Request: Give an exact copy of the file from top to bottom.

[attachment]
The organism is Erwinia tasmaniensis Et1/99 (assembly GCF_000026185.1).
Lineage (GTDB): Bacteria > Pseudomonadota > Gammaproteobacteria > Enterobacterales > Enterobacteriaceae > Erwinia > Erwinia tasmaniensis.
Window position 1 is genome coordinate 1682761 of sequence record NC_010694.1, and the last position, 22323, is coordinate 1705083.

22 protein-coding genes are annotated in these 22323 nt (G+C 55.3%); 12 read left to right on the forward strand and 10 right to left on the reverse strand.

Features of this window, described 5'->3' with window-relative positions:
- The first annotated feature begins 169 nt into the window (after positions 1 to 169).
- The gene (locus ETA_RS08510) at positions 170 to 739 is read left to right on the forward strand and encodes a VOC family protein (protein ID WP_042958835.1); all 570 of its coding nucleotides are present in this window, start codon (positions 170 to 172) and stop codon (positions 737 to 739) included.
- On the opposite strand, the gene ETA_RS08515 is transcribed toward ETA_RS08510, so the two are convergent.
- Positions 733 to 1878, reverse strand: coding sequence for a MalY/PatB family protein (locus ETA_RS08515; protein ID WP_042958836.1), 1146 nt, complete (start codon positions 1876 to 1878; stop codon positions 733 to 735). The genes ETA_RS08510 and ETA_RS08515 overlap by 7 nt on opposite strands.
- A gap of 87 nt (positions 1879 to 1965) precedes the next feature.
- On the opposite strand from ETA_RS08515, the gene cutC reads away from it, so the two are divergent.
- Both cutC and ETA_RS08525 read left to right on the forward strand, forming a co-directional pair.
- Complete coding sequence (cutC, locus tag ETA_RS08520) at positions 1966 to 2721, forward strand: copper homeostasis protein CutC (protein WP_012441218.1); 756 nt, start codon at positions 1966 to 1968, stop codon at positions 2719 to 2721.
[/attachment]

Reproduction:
The organism is Erwinia tasmaniensis Et1/99 (assembly GCF_000026185.1).
Lineage (GTDB): Bacteria > Pseudomonadota > Gammaproteobacteria > Enterobacterales > Enterobacteriaceae > Erwinia > Erwinia tasmaniensis.
Window position 1 is genome coordinate 1682761 of sequence record NC_010694.1, and the last position, 22323, is coordinate 1705083.

22 protein-coding genes are annotated in these 22323 nt (G+C 55.3%); 12 read left to right on the forward strand and 10 right to left on the reverse strand.

Features of this window, described 5'->3' with window-relative positions:
- The first annotated feature begins 169 nt into the window (after positions 1 to 169).
- The gene (locus ETA_RS08510) at positions 170 to 739 is read left to right on the forward strand and encodes a VOC family protein (protein ID WP_042958835.1); all 570 of its coding nucleotides are present in this window, start codon (positions 170 to 172) and stop codon (positions 737 to 739) included.
- On the opposite strand, the gene ETA_RS08515 is transcribed toward ETA_RS08510, so the two are convergent.
- Positions 733 to 1878, reverse strand: coding sequence for a MalY/PatB family protein (locus ETA_RS08515; protein ID WP_042958836.1), 1146 nt, complete (start codon positions 1876 to 1878; stop codon positions 733 to 735). The genes ETA_RS08510 and ETA_RS08515 overlap by 7 nt on opposite strands.
- A gap of 87 nt (positions 1879 to 1965) precedes the next feature.
- On the opposite strand from ETA_RS08515, the gene cutC reads away from it, so the two are divergent.
- Both cutC and ETA_RS08525 read left to right on the forward strand, forming a co-directional pair.
- Complete coding sequence (cutC, locus tag ETA_RS08520) at positions 1966 to 2721, forward strand: copper homeostasis protein CutC (protein WP_012441218.1); 756 nt, start codon at positions 1966 to 1968, stop codon at positions 2719 to 2721.